Over the past year, Governor Ron DeSantis of Florida, a likely candidate for the Republican nomination for U.S. President, has been waging war against higher education. From forbidding the teaching of anything related to critical race theory to severely curtailing academic freedom, DeSantis’ policies have been seen as a map for other conservative states and as the fruition of decades of policy initiatives.

One aspect of the Florida plan may surprise outsiders to education. As part of his goal to align the state’s curricula with “the values of liberty and the Western Civilization,” Governor DeSantis has empowered his appointees who run the state’s honor college, New College, to move the school to a “classical liberal arts model” that emphasizes a “traditional brand of education and scholarship.”

In a climate where the liberal arts are continually under threat and institutions around the world are cutting back on the humanities and creative arts in favor of STEM fields and vocational credentialing, Florida’s return to classical models might sound good. But for those who remember the “culture wars” of the 80s and 90s, there’s a whiff of Allan Bloom and The Closing of the American Mind: a reactionary dismissal of one field of the liberal arts (studies in race, sociology, gender, etc.) in favour of a poorly defined, and coercively instrumentalised, ‘tradition’, and while these debates take place, institutions continue to cut programs and reallocate resources elsewhere.

The problem with comparing now to the late 1980s is that the current champions of classical education fail to understand it, or understand it all too well and intended to shut out new voices and ways of seeing the world, or cynically use the example to manipulate various constituencies. As someone who cares deeply about higher education’s potential to do good and who advocates for a nuanced understanding of what the liberal arts are and what they have done in the past, I am troubled nearly as much by the misuse of classical education as I am by its weaponization by cynical opportunists.

Here’s a good example of this crowd’s superficial thinking. Recently, Jeremy Wayne Tate, the CEO of the Classic Learning Test, tweeted “Classical education, formerly known as simply “education”, inspires young people to live lives of heroic virtue. If we want young men to act like Odysseus, they need to hear the story.”

Along with many others, I questioned this approach to Homer on social media, merely listing plot points from the Odyssey to ask what it means to “act like Odysseus” such as “1. lose 12 ships of men, 2. Cry on the beach for seven years, 3. Kill 108 people at home; 4. Let son hang enslaved women; 5. Get ready for war with your own people…” While many were amused, the list elicited some strong reactions.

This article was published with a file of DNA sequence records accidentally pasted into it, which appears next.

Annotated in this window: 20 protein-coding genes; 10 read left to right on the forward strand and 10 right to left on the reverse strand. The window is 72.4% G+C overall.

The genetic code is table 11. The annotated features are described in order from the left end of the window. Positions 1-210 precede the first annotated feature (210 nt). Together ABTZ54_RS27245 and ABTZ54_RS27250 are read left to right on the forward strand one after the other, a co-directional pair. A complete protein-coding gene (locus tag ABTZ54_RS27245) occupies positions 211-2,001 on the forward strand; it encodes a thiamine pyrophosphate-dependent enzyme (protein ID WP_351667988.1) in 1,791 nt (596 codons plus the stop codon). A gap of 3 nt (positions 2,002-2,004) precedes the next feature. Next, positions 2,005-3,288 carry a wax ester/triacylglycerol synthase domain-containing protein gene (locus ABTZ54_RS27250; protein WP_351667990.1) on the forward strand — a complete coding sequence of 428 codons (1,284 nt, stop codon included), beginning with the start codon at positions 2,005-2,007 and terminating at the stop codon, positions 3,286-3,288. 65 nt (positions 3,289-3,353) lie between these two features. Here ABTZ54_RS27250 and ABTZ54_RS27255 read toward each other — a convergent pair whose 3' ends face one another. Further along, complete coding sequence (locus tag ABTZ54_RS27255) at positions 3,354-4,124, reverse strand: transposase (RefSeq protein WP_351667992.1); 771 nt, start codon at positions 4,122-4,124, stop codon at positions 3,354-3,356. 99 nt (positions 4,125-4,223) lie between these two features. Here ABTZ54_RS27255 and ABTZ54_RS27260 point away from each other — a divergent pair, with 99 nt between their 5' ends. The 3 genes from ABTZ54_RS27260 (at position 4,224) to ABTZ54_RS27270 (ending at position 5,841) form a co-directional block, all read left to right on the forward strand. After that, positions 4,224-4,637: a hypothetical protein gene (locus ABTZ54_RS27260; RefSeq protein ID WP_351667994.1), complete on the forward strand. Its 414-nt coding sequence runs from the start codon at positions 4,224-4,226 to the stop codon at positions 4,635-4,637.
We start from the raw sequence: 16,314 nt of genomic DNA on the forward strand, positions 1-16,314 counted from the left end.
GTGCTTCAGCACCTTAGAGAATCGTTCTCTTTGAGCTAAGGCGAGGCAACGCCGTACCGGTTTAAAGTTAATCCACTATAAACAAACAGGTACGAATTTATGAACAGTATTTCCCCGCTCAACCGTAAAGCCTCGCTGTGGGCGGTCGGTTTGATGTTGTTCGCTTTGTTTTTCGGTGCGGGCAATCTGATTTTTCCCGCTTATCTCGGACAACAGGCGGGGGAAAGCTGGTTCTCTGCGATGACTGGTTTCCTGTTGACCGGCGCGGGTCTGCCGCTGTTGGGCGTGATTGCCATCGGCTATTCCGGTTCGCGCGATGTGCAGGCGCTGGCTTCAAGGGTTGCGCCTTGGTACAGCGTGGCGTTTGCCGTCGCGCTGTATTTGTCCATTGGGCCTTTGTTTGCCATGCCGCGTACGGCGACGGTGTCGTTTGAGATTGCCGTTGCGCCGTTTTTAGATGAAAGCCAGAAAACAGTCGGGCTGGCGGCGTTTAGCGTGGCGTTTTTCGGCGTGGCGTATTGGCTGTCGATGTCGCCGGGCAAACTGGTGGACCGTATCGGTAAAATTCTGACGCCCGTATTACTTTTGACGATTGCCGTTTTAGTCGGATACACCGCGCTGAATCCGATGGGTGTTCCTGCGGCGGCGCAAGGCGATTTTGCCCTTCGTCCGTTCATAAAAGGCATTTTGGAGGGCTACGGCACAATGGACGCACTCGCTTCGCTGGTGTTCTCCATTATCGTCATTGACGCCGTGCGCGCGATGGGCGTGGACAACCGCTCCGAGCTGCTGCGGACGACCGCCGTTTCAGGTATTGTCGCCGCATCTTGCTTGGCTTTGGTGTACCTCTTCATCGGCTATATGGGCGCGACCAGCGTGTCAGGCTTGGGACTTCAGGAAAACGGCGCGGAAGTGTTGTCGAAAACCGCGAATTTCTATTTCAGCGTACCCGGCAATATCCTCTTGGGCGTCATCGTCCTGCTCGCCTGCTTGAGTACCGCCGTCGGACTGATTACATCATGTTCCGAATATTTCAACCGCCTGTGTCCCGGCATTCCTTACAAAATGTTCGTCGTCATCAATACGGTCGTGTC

Odysseus wasn’t always heroic

Homeric heroes are not simple figures. Yes, Odysseus returns home and is reunited with his wife and son after extreme suffering. He may exhibit cunning, resilience, and tries to find balance between the massive egos of Agamemnon and Achilles; he seems keen to end the disastrous Trojan campaign the Greeks embarked on, but he is also depicted as a bad leader.

He also tends to make selfish decisions that often undermine his own goals. My point in listing out the plot is that epic–and by extension, a classical education–cannot work as a simple call to imitation. Ancient literature–indeed, all art and literature worthy of the titles–offers an opportunity to engage in a repetitive and sequential process of contemplation and interpretation. It is not a list of qualities to emulate or of figures to venerate in turn.Over a generation ago, the cognitive psychologist Jerome Bruner argued that the human mind has two modes of thought, the “paradigmatic mode” and the “narrative mode”.

The paradigmatic mode, he argued, is the structure of science and logic, the mode of establishing universal truths; whereas the second mode, the narrative one, is grounded in personal experience, in relating between the self and the universal, and in bringing meaning to both through reflection and interpretation.

The narrative mode is at the center of the humanities and creative arts and occupies at least half of the traditional liberal arts. When we emphasize one approach to the detriment of the other, we lose the ability to translate our experiences for each other, to establish shared facts, and to say anything substantial about the ‘truth’.

The best examples of using classical texts for education are firmly grounded in narrative; the worst treat them as offering simple paradigms, patterns empty of their meaning. Homeric poetry is like a philosophical dialogue, a tragedy, or a painting: it invites audiences to explore its narrative through their experiences, and to compare their experiences to epic in turn. The classroom gives us time to compare our responses, both to each other, and to our objects’ interpretive histories.